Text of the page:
Bedelia forges ahead, sleepy Seconal smile widening with every word until her mouth is split in a shrieking grin and her gleaming teeth are showing.
“It’s a shame you didn’t eat him, Hannibal. I very much would have enjoyed seeing you destroy the second thing you ever loved. Just like you destroyed the first. How did your baby sister taste? You never did answer that for me. Does it echo in the halls of your mind? The screaming of your first spring lamb?”
There is an immaculate pause and then Hannibal’s face goes white with fury and he races towards Bedelia like a flood, hands outstretched. But before he can reach her and snap her neck, Will braces his hip on the table, jackknifes forward, and drives the silver carving skewer through her heart like a stake.
Bedelia dies with laughter bubbling red on her lips.
Will looks up at Hannibal, panting. Teeth bared and eyes blown black. “I’m sorry,” he says. “It was for you.”
Hannibal cups Will’s scarred cheek in his palm and smiles with real gratitude. “Oh, Will. People will say we’re in love.”
* * *
They leave Bedelia in the cold black morning and drive south to a little regional airfield where they catch the red-eye to Cienfuegos and a taxi back to their villa at Rancho Luna beach.
It’s strangely anticlimactic. To be home. The house feels hollow, in need of a haunting, and it makes Will restless and unhappy. Hannibal seems immune. He unpacks, cooks dinner. Unconcerned. Will hears him humming in the kitchen. Faust again. Faust, Faust, always Faust when he is particularly pleased with himself.
Will drinks heavily before dinner. And at dinner. And after dinner. Drinks until he is nearly staggering. Hannibal marks it, but doesn’t scold him.
Will sleeps in the guest room and Hannibal does consider pressing that issue, but in the end he lets that go as well. He’ll come around in time. Hannibal is confident of that.
Will sleeps deeply but uneasily, drowning in a haze of whiskey. And as he sleeps, he dreams.
And the pendulum swings behind his closed eyes.
Bedelia has been displayed—an ice queen in a hall of mirrors. Her arms are extended like wings and she is being held up on either side by attendants, two slightly blurred and less beautiful versions of herself. Hastily sketched charcoal duplicates.
Her black silk robe hangs over her shoulders and down her back like a winter waterfall, puddles in a tarry pool beneath her feet.
Her hair is frozen spun silver and she wears a crown of icicles. There are rivulets of icemelt running down her cheeks like tears, but she is far from crying.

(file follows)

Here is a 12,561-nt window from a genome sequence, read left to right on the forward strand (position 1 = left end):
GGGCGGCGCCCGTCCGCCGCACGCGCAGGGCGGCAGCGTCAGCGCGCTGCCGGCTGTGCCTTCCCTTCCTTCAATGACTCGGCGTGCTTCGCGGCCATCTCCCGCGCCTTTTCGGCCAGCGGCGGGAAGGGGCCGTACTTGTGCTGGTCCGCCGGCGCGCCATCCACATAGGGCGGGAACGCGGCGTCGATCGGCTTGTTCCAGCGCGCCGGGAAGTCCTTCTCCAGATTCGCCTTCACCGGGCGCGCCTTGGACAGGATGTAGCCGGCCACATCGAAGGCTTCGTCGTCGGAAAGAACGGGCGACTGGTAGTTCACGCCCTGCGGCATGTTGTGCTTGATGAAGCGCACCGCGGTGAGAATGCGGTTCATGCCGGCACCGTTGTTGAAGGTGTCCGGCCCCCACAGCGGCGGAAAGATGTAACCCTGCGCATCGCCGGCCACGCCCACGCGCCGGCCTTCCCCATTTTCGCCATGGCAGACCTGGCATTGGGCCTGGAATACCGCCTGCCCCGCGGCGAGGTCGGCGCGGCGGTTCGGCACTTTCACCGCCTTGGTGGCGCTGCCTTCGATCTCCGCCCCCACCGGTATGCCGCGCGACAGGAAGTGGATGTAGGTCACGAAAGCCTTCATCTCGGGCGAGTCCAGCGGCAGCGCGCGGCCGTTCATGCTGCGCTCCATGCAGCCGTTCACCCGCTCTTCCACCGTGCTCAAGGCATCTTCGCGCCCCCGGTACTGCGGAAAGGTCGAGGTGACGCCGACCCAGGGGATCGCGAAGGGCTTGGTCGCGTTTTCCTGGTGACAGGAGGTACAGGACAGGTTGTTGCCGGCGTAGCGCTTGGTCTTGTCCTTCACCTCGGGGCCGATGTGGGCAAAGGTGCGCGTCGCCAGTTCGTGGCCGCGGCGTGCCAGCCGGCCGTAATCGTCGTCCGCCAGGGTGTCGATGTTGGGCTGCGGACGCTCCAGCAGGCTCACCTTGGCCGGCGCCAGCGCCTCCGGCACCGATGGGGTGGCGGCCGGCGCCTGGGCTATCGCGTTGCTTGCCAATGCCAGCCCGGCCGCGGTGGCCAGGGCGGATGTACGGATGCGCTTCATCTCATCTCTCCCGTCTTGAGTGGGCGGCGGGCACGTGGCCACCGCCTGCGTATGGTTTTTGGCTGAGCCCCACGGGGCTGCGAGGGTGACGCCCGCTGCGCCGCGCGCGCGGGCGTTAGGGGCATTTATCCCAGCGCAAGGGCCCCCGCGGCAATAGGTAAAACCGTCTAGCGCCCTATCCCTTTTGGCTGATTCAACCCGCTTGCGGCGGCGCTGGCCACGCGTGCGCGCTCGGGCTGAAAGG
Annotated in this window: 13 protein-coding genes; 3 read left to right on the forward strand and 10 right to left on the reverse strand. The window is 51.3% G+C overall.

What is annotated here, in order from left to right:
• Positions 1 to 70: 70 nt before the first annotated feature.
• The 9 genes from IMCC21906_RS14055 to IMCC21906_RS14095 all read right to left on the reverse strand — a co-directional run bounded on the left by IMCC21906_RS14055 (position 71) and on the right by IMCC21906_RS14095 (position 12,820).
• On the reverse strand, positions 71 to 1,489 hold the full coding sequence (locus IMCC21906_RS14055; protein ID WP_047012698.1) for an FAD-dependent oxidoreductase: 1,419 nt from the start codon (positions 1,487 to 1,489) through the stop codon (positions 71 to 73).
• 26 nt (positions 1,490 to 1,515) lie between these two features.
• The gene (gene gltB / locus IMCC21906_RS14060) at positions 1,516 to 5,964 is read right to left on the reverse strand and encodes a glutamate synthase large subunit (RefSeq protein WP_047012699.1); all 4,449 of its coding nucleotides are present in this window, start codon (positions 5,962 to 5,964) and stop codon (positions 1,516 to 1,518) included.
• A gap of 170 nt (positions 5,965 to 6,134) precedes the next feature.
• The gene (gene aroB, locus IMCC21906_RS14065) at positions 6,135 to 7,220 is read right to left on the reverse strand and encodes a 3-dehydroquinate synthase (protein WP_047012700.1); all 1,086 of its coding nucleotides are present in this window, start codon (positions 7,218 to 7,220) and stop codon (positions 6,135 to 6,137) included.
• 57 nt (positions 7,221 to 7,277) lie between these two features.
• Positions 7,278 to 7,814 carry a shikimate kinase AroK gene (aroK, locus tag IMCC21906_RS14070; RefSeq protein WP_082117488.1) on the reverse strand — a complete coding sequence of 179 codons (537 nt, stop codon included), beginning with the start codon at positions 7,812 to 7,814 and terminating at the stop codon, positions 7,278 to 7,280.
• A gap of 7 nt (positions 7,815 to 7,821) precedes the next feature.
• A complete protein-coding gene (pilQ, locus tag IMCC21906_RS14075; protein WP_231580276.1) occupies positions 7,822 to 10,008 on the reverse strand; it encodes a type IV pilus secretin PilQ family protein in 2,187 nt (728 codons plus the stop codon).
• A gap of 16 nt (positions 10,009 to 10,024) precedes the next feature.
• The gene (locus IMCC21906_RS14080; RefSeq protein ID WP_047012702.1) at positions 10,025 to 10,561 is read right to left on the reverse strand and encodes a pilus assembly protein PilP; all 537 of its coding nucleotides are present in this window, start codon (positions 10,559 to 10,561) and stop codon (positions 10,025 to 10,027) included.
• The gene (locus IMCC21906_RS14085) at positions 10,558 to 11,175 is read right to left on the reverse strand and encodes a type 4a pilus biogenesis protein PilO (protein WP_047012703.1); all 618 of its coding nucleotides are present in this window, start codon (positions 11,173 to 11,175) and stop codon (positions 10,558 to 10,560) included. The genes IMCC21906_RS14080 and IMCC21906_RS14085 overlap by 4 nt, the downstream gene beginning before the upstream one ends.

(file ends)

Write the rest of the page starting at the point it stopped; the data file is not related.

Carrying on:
Her beautiful face is calm and still. Cruel and regal and distant.
Hannibal has sliced her open from throat to navel. Her insides are brilliant red, juicy as a ripe pomegranate.
Her skin is painted gold, Will can see the brushstrokes, and her open chest is lined in crimson silk like a treasure box. Her organs are bright soft flowers carved from living jewels. He can see them pulsing, asynchronous.
As Will watches, Hannibal kneels like a courtier at Bedelia’s feet and circumscribes one of her slender thighs with his sharpest scalpel. The light bouncing off the surrounding mirror maze makes the entire length of the steel tool sparkle like a diamond. Bedelia’s delicate flesh parts beneath the blade like peachskin and then her leg simply comes away in Hannibal’s hand. Bloodless, as though from a mannequin.
Hannibal reverently sets her leg aside on a shiny obsidian tray and then replaces it immediately with a false one of carved ivory chased with gold, two crossing circlets of tiny exquisite rubies indicating the bend of the knee. Instead of a match to her remaining foot, this new leg terminates in a dainty vicious golden spike.
Hannibal stays crouched at her feet after he attaches the new leg, as though waiting for permission to rise that she continues to deny him. He is in attendant worship here, entirely unaware that Will is watching.
Bedelia is not so rapt.
Slowly, creakily, she turns her head to look at Will, pinning him with her mad eyes. “You,” she accuses him.
She looks down over her radically disassembled body then back at Will.
“You!” She shrieks, yanking her arms away from her attendants and teetering unsupported on her mismatched radiant legs. “You! You!”
She balls her fists and bends forward and screams like a hurricane. A glistening blackness begins to pour from her mouth like paint. It flows over her body, over Hannibal kneeling, over her makeshift attendants. It shatters the mirrors, fills the room, rolls up Will’s legs, searing his skin.
Will wakes gasping and choking, his heart straining against his ribs as though it will tear itself from its moorings. There is someone beside him and he scrambles backwards in a panic. Crams himself in the corner of the narrow guest bed and slaps his hands over his mouth to stifle his screams.
“Shh, shh,” he hears finally over the deafening surf of his own pounding heart. And then, “Easy, Will. Easy. You’re all right. It’s only me, mažylis.”
Hannibal. Only Hannibal has ever called him mažylis and only then after a nightmare. Will has never asked him what it means. It is part of their dream language.
“Shh, shh,” Hannibal hushes him again, stroking his arm in the dark. “You’re safe.”
“Please,” Will whispers in return. “No more.”